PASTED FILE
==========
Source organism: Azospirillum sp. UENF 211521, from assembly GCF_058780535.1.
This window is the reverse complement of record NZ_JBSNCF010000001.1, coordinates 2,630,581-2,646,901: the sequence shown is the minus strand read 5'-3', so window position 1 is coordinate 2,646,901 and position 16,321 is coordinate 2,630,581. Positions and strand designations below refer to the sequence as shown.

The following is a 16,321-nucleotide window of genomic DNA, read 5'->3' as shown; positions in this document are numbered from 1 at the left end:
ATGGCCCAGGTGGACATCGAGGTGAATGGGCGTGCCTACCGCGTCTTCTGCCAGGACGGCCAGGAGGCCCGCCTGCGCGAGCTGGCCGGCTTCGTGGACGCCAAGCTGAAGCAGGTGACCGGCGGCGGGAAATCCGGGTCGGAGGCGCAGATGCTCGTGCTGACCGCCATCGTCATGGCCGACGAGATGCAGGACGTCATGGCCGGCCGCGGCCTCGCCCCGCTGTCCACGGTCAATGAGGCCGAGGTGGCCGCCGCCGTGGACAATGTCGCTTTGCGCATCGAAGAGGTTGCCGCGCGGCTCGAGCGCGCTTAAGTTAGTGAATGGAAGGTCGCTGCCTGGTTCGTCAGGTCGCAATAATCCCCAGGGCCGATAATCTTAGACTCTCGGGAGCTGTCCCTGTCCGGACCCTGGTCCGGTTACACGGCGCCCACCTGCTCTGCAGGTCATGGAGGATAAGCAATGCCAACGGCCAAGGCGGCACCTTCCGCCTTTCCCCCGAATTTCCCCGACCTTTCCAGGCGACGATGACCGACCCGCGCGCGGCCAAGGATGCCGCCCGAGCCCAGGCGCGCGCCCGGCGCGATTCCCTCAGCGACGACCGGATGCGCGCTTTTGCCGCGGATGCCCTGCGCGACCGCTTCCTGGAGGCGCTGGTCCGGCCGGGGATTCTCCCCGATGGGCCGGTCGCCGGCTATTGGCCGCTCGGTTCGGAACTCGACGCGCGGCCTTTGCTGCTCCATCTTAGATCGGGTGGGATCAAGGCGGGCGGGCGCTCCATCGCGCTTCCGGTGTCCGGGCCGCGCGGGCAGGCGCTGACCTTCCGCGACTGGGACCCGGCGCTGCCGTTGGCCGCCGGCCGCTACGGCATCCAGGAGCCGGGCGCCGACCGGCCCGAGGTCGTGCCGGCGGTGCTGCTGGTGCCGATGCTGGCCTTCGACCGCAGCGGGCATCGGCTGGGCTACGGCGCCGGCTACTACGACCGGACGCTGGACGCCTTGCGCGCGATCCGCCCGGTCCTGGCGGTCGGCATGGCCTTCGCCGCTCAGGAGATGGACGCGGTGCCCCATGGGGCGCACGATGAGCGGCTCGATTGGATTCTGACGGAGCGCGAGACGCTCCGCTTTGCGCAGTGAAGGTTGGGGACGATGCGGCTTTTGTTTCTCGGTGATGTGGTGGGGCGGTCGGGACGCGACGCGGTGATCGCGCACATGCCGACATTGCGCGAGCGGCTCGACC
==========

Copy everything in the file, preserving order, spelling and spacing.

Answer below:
Source organism: Azospirillum sp. UENF 211521, from assembly GCF_058780535.1.
This window is the reverse complement of record NZ_JBSNCF010000001.1, coordinates 2,630,581-2,646,901: the sequence shown is the minus strand read 5'-3', so window position 1 is coordinate 2,646,901 and position 16,321 is coordinate 2,630,581. Positions and strand designations below refer to the sequence as shown.

The following is a 16,321-nucleotide window of genomic DNA, read 5'->3' as shown; positions in this document are numbered from 1 at the left end:
ATGGCCCAGGTGGACATCGAGGTGAATGGGCGTGCCTACCGCGTCTTCTGCCAGGACGGCCAGGAGGCCCGCCTGCGCGAGCTGGCCGGCTTCGTGGACGCCAAGCTGAAGCAGGTGACCGGCGGCGGGAAATCCGGGTCGGAGGCGCAGATGCTCGTGCTGACCGCCATCGTCATGGCCGACGAGATGCAGGACGTCATGGCCGGCCGCGGCCTCGCCCCGCTGTCCACGGTCAATGAGGCCGAGGTGGCCGCCGCCGTGGACAATGTCGCTTTGCGCATCGAAGAGGTTGCCGCGCGGCTCGAGCGCGCTTAAGTTAGTGAATGGAAGGTCGCTGCCTGGTTCGTCAGGTCGCAATAATCCCCAGGGCCGATAATCTTAGACTCTCGGGAGCTGTCCCTGTCCGGACCCTGGTCCGGTTACACGGCGCCCACCTGCTCTGCAGGTCATGGAGGATAAGCAATGCCAACGGCCAAGGCGGCACCTTCCGCCTTTCCCCCGAATTTCCCCGACCTTTCCAGGCGACGATGACCGACCCGCGCGCGGCCAAGGATGCCGCCCGAGCCCAGGCGCGCGCCCGGCGCGATTCCCTCAGCGACGACCGGATGCGCGCTTTTGCCGCGGATGCCCTGCGCGACCGCTTCCTGGAGGCGCTGGTCCGGCCGGGGATTCTCCCCGATGGGCCGGTCGCCGGCTATTGGCCGCTCGGTTCGGAACTCGACGCGCGGCCTTTGCTGCTCCATCTTAGATCGGGTGGGATCAAGGCGGGCGGGCGCTCCATCGCGCTTCCGGTGTCCGGGCCGCGCGGGCAGGCGCTGACCTTCCGCGACTGGGACCCGGCGCTGCCGTTGGCCGCCGGCCGCTACGGCATCCAGGAGCCGGGCGCCGACCGGCCCGAGGTCGTGCCGGCGGTGCTGCTGGTGCCGATGCTGGCCTTCGACCGCAGCGGGCATCGGCTGGGCTACGGCGCCGGCTACTACGACCGGACGCTGGACGCCTTGCGCGCGATCCGCCCGGTCCTGGCGGTCGGCATGGCCTTCGCCGCTCAGGAGATGGACGCGGTGCCCCATGGGGCGCACGATGAGCGGCTCGATTGGATTCTGACGGAGCGCGAGACGCTCCGCTTTGCGCAGTGAAGGTTGGGGACGATGCGGCTTTTGTTTCTCGGTGATGTGGTGGGGCGGTCGGGACGCGACGCGGTGATCGCGCACATGCCGACATTGCGCGAGCGGCTCGACC